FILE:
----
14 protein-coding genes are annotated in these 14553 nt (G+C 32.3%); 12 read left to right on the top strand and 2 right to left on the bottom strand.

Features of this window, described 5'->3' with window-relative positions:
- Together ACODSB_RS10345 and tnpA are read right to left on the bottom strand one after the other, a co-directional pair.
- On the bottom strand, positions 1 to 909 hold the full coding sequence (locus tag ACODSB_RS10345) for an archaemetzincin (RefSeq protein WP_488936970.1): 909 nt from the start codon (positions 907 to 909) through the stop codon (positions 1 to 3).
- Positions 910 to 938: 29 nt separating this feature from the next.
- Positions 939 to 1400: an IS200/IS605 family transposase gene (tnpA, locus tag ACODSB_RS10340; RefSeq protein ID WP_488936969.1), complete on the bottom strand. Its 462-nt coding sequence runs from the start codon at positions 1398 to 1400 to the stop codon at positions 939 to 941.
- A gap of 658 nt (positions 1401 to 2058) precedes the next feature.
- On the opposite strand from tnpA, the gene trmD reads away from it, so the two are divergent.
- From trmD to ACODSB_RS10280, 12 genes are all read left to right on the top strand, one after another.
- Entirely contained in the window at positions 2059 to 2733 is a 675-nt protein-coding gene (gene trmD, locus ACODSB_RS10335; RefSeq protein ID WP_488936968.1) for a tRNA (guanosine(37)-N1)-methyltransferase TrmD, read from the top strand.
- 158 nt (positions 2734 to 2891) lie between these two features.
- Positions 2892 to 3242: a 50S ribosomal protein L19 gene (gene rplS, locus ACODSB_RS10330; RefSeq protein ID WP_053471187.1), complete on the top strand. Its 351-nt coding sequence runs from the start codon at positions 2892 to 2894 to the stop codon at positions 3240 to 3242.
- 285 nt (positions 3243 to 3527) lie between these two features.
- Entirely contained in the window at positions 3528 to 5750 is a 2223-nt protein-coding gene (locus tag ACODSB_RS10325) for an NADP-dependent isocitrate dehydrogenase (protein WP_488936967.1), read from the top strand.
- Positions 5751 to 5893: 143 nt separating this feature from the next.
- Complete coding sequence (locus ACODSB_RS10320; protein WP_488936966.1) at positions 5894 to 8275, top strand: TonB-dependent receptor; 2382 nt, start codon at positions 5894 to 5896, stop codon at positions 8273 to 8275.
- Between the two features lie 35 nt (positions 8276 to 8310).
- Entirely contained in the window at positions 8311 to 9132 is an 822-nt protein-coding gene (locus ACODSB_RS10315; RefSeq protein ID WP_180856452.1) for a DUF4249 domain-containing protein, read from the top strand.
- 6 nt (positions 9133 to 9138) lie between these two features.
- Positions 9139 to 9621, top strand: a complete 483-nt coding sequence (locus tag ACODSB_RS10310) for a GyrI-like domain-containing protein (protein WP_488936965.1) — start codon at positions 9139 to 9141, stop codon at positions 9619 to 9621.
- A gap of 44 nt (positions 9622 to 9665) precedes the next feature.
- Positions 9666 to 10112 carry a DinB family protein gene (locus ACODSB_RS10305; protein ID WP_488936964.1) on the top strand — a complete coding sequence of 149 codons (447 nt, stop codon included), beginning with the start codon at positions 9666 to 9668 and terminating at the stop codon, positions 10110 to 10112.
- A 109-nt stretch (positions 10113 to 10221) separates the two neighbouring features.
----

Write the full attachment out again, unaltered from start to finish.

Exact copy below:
14 protein-coding genes are annotated in these 14553 nt (G+C 32.3%); 12 read left to right on the top strand and 2 right to left on the bottom strand.

Features of this window, described 5'->3' with window-relative positions:
- Together ACODSB_RS10345 and tnpA are read right to left on the bottom strand one after the other, a co-directional pair.
- On the bottom strand, positions 1 to 909 hold the full coding sequence (locus tag ACODSB_RS10345) for an archaemetzincin (RefSeq protein WP_488936970.1): 909 nt from the start codon (positions 907 to 909) through the stop codon (positions 1 to 3).
- Positions 910 to 938: 29 nt separating this feature from the next.
- Positions 939 to 1400: an IS200/IS605 family transposase gene (tnpA, locus tag ACODSB_RS10340; RefSeq protein ID WP_488936969.1), complete on the bottom strand. Its 462-nt coding sequence runs from the start codon at positions 1398 to 1400 to the stop codon at positions 939 to 941.
- A gap of 658 nt (positions 1401 to 2058) precedes the next feature.
- On the opposite strand from tnpA, the gene trmD reads away from it, so the two are divergent.
- From trmD to ACODSB_RS10280, 12 genes are all read left to right on the top strand, one after another.
- Entirely contained in the window at positions 2059 to 2733 is a 675-nt protein-coding gene (gene trmD, locus ACODSB_RS10335; RefSeq protein ID WP_488936968.1) for a tRNA (guanosine(37)-N1)-methyltransferase TrmD, read from the top strand.
- 158 nt (positions 2734 to 2891) lie between these two features.
- Positions 2892 to 3242: a 50S ribosomal protein L19 gene (gene rplS, locus ACODSB_RS10330; RefSeq protein ID WP_053471187.1), complete on the top strand. Its 351-nt coding sequence runs from the start codon at positions 2892 to 2894 to the stop codon at positions 3240 to 3242.
- 285 nt (positions 3243 to 3527) lie between these two features.
- Entirely contained in the window at positions 3528 to 5750 is a 2223-nt protein-coding gene (locus tag ACODSB_RS10325) for an NADP-dependent isocitrate dehydrogenase (protein WP_488936967.1), read from the top strand.
- Positions 5751 to 5893: 143 nt separating this feature from the next.
- Complete coding sequence (locus ACODSB_RS10320; protein WP_488936966.1) at positions 5894 to 8275, top strand: TonB-dependent receptor; 2382 nt, start codon at positions 5894 to 5896, stop codon at positions 8273 to 8275.
- Between the two features lie 35 nt (positions 8276 to 8310).
- Entirely contained in the window at positions 8311 to 9132 is an 822-nt protein-coding gene (locus ACODSB_RS10315; RefSeq protein ID WP_180856452.1) for a DUF4249 domain-containing protein, read from the top strand.
- 6 nt (positions 9133 to 9138) lie between these two features.
- Positions 9139 to 9621, top strand: a complete 483-nt coding sequence (locus tag ACODSB_RS10310) for a GyrI-like domain-containing protein (protein WP_488936965.1) — start codon at positions 9139 to 9141, stop codon at positions 9619 to 9621.
- A gap of 44 nt (positions 9622 to 9665) precedes the next feature.
- Positions 9666 to 10112 carry a DinB family protein gene (locus ACODSB_RS10305; protein ID WP_488936964.1) on the top strand — a complete coding sequence of 149 codons (447 nt, stop codon included), beginning with the start codon at positions 9666 to 9668 and terminating at the stop codon, positions 10110 to 10112.
- A 109-nt stretch (positions 10113 to 10221) separates the two neighbouring features.